My person opinion is that, unless the person has had a negative reaction to an antipyretic drug, there's no reason to deny them the relief these drugs can deliver. Just make sure to follow the dosage directions correctly to avoid potential toxicity.

I hope your little one is on her feet again soon. With a virus, expect the duration of the illness to last 7 - 10 days.

4 moms found this helpful

i'm firmly in the 'let the fever do its job' camp, treating with blankets or cool cloths as the fever dictates. you already know the danger zones for your kids, so you're ahead of the game. i'd do exactly what you're doing, and keep your fingers crossed for tomorrow.
ETA i didn't see any down-the-throat jumping. did some posts get pulled?
i just wanted to add that i do think it's fine to give meds to help with the comfort factor if the child is miserable. but i don't try to hurry the fever along.
khairete
S.

4 moms found this helpful

Sorry...

I have to agree with the other parents so far! Kiddo needs to be home again tomorrow...

Also, as a former director of a child development center, NOTHING ticked me off more than a parent who 'masked' the symptoms of an obviously 'not well' child, and brought the sick kiddo in. Was a sure fire recipe for other kiddos to 'catch' the bug.

I hope you have a back up plan. I know it is hard.

Best!

_____________________________________________________________

WOW!!

I certainly did not mean to tick you off!!

You sure seem a little sensitive regarding this topic...

3 moms found this helpful

You'll be home tomorrow.

The fever itself isn't actually fighting anything. The fever is a symptom of a fight going on at a cellular level. Reduction of that symptom is sometimes necessary for the safety of the patient.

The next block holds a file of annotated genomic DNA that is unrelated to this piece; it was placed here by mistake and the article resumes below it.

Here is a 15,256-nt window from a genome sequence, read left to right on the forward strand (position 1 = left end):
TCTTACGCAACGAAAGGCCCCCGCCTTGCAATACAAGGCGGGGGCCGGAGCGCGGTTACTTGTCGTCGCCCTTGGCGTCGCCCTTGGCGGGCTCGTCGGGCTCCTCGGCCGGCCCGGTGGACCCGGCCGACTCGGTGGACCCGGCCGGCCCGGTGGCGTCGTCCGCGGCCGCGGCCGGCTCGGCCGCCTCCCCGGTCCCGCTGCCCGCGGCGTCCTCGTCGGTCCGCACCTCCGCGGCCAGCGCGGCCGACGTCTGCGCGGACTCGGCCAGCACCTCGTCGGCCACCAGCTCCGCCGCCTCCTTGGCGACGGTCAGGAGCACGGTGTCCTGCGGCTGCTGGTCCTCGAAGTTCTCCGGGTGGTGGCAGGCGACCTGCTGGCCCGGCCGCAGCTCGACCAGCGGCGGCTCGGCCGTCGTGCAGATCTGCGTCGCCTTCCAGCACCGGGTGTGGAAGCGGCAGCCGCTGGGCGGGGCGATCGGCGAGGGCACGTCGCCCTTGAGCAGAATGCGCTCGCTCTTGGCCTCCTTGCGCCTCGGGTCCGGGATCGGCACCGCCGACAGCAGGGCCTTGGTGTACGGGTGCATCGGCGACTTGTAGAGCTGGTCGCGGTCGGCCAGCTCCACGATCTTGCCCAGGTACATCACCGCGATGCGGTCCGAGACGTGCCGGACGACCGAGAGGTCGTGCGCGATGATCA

The rule of thumb in hospitals is 101'F or higher in children, 103'F or higher for adults should be given the appropriate dose of fever reducer for thier weight. The reason for this is that fevers above those temperatures can spike extremely quickly, causing febrile seizures in children, which can result in permanent brain damage. Even with a fever reducer, the fever will usually remain low-grade (around 99-100'F), which is safe and shows the body is still fighting.

Please do not send your child to school until she is without fever for 24 hours.

ETA: Also, Tenpenny, Mercola, Oz and other shills for "alternative medicine," vitamin and supplement companies are known for distorting facts about medicine and vaccine. I wouldn't take any article on their sites seriously. In the medical community, we have a term for alternative medicine that has actually been proven to work.....we call it MEDICINE. If it's still called "alternative medicine," it's yet unproven.

3 moms found this helpful

The fever doesn't have a job, it is a symptom of the body doing its job. Reducing the fever doesn't slow the process that is causing the fever it just keeps the body able to continue the process so yes, reducing the fever should help the body fight. Much easier to rest if you are not burning up. Less risk of the fever spiking and causes seizures and even brain damage.

There is no upside to withholding fever reducing medicine.

3 moms found this helpful

If the fever is not deemed dangerous by my Dr. I typically allow it to break. You can send a child to school, unless they are fever free for 24 hours. (UNmedicated fever free. Not, medication taking the fever down.) Can you hire a sitter? 102 fever shows that she is still ill, and the fever breaking does not mean she is well enough to attend school. Either you bring someone over, or you miss work. There aren't any other choices here, sorry.

I do tend to give some tylenol, at least once. He doesn't need to lay here aching and uncomfortable.

3 moms found this helpful

102 deserves Tylenol or Motrin. Looks like you are home tomorrow.